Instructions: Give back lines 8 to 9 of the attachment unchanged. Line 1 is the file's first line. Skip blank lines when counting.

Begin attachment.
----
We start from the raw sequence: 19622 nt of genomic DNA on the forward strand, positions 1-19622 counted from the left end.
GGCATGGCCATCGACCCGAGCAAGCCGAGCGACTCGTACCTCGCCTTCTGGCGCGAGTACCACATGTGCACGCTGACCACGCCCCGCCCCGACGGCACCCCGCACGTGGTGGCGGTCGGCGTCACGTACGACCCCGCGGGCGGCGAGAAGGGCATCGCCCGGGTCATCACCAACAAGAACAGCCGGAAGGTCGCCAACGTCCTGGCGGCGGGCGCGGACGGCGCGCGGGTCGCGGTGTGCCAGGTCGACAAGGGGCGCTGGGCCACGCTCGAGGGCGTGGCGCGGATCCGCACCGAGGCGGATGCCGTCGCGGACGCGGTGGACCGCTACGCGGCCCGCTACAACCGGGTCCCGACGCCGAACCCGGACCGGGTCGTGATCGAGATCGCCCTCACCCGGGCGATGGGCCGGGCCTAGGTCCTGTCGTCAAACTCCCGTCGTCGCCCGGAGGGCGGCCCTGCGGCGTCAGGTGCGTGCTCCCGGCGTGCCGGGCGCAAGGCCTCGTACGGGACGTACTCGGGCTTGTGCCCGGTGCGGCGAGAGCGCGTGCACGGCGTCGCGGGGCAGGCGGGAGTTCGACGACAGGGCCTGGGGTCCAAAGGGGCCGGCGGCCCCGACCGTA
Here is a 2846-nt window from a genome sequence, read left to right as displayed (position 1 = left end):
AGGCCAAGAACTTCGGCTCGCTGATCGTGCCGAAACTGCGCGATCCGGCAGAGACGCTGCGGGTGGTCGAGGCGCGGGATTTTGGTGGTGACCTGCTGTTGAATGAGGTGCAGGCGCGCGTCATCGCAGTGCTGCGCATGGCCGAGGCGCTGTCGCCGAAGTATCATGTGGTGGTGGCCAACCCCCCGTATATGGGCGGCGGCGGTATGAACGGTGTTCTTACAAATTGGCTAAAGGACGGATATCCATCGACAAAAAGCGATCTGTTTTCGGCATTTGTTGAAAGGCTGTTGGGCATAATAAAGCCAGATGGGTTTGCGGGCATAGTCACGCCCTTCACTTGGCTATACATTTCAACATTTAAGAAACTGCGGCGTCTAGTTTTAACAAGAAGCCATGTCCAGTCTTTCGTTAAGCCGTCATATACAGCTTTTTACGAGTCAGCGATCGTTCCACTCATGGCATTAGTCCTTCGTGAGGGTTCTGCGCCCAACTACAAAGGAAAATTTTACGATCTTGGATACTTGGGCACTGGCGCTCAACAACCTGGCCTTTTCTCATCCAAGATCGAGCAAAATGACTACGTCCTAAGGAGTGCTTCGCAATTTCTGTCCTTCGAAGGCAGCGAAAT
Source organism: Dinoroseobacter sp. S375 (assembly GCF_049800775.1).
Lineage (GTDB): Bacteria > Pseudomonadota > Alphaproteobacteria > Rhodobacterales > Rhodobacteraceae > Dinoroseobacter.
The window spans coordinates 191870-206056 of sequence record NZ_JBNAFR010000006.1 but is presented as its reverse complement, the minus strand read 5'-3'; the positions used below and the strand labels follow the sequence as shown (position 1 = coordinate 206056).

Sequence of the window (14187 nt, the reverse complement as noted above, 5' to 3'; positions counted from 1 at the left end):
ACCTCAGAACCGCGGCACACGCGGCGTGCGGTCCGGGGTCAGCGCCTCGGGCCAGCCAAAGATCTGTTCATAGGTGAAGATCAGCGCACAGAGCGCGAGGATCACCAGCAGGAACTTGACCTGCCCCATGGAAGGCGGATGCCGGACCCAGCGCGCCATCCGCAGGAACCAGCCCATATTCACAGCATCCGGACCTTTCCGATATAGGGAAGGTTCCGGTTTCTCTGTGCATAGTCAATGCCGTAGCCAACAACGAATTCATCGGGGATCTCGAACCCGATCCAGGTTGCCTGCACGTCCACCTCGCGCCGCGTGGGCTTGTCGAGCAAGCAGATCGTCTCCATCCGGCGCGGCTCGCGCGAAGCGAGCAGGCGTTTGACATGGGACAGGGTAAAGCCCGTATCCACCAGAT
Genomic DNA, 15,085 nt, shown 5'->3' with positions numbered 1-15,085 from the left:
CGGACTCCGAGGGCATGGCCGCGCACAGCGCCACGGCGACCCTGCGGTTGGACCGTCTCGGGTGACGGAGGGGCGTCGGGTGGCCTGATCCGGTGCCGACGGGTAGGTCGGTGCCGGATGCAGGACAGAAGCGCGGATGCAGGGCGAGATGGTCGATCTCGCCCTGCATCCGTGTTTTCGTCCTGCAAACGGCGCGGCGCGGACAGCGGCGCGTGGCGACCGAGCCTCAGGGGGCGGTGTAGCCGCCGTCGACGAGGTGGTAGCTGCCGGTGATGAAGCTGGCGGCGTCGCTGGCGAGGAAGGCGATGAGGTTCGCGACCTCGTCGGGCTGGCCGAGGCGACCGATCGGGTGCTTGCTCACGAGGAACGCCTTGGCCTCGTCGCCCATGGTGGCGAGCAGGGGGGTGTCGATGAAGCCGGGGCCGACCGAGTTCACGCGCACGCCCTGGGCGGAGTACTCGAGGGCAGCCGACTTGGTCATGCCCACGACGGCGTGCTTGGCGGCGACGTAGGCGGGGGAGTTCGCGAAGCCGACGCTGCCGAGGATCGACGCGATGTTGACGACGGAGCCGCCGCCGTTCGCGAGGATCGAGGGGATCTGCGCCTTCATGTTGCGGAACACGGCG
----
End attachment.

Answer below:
Sequence of the window (14187 nt, the reverse complement as noted above, 5' to 3'; positions counted from 1 at the left end):
ACCTCAGAACCGCGGCACACGCGGCGTGCGGTCCGGGGTCAGCGCCTCGGGCCAGCCAAAGATCTGTTCATAGGTGAAGATCAGCGCACAGAGCGCGAGGATCACCAGCAGGAACTTGACCTGCCCCATGGAAGGCGGATGCCGGACCCAGCGCGCCATCCGCAGGAACCAGCCCATATTCACAGCATCCGGACCTTTCCGATATAGGGAAGGTTCCGGTTTCTCTGTGCATAGTCAATGCCGTAGCCAACAACGAATTCATCGGGGATCTCGAACCCGATCCAGGTTGCCTGCACGTCCACCTCGCGCCGCGTGGGCTTGTCGAGCAAGCAGATCGTCTCCATCCGGCGCGGCTCGCGCGAAGCGAGCAGGCGTTTGACATGGGACAGGGTAAAGCCCGTATCCACCAGAT